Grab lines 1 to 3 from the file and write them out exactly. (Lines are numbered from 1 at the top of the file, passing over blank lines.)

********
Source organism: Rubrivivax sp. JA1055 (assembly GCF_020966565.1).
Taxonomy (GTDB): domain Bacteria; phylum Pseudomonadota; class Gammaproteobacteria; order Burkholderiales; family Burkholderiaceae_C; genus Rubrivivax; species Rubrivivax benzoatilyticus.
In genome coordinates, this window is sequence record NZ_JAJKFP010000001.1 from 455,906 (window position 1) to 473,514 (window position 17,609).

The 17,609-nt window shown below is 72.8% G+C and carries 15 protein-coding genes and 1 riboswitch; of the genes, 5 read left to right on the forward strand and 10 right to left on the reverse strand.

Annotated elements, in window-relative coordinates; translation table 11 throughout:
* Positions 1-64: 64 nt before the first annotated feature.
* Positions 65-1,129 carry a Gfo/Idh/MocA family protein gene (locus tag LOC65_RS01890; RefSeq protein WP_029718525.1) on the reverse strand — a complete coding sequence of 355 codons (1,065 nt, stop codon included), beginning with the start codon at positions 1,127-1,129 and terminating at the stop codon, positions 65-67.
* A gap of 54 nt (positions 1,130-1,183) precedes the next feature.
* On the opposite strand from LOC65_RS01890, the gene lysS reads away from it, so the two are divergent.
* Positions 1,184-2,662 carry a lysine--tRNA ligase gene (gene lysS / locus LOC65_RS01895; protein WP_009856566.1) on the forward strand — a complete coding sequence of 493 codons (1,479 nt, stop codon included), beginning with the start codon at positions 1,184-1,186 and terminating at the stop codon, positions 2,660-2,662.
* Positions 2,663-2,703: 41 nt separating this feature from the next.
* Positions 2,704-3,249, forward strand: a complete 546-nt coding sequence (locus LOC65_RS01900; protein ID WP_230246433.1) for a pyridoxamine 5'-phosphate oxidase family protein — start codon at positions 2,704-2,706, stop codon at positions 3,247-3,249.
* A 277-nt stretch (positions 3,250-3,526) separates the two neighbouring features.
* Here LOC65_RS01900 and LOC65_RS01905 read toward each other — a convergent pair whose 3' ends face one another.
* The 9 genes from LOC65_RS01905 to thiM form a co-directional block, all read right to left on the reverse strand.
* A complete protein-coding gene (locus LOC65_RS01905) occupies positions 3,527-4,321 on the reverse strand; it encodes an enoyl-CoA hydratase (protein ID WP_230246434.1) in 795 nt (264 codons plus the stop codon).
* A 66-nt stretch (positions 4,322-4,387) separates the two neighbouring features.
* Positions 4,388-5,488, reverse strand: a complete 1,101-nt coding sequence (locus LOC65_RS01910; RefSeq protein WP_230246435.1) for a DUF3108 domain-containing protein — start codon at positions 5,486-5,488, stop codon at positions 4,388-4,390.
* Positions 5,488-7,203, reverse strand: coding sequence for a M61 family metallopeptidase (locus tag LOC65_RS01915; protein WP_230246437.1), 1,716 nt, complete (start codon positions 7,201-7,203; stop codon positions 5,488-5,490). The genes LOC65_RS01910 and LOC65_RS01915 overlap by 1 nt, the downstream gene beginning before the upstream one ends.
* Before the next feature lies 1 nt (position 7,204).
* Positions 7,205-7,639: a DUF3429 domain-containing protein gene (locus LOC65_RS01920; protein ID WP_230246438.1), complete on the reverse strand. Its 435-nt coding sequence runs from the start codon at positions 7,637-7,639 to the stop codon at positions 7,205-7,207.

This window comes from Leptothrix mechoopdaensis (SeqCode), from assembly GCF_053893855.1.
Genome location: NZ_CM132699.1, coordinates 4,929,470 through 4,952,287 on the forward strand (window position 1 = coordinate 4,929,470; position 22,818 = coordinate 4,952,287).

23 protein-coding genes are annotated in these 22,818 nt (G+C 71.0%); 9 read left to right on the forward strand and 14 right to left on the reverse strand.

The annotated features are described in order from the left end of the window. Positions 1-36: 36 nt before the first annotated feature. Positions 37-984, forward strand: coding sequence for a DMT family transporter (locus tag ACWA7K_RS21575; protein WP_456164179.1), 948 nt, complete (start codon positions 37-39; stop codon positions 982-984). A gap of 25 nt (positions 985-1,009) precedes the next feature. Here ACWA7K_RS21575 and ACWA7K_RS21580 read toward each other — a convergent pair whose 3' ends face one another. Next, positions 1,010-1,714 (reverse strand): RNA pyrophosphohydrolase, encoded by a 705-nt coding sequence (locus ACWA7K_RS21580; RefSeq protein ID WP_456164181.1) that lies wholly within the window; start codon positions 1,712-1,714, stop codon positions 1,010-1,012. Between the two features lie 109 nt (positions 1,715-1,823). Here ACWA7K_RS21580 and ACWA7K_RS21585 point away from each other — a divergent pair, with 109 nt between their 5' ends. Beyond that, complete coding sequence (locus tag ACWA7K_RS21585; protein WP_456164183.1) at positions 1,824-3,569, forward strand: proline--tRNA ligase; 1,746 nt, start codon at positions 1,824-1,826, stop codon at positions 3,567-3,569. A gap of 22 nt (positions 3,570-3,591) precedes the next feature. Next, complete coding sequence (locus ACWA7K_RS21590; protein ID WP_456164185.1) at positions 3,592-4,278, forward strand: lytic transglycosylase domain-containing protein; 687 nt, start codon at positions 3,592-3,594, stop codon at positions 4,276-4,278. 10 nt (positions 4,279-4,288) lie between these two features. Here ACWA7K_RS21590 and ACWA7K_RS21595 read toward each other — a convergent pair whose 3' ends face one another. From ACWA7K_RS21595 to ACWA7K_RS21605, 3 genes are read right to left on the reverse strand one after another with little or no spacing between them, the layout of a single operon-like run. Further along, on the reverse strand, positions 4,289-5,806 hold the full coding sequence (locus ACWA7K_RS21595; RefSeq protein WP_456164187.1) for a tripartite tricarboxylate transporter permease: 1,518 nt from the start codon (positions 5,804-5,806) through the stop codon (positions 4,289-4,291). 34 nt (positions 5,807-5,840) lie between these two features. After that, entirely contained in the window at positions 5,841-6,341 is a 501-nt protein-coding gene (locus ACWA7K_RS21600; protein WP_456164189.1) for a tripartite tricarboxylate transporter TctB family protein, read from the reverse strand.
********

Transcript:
Source organism: Rubrivivax sp. JA1055 (assembly GCF_020966565.1).
Taxonomy (GTDB): domain Bacteria; phylum Pseudomonadota; class Gammaproteobacteria; order Burkholderiales; family Burkholderiaceae_C; genus Rubrivivax; species Rubrivivax benzoatilyticus.
In genome coordinates, this window is sequence record NZ_JAJKFP010000001.1 from 455,906 (window position 1) to 473,514 (window position 17,609).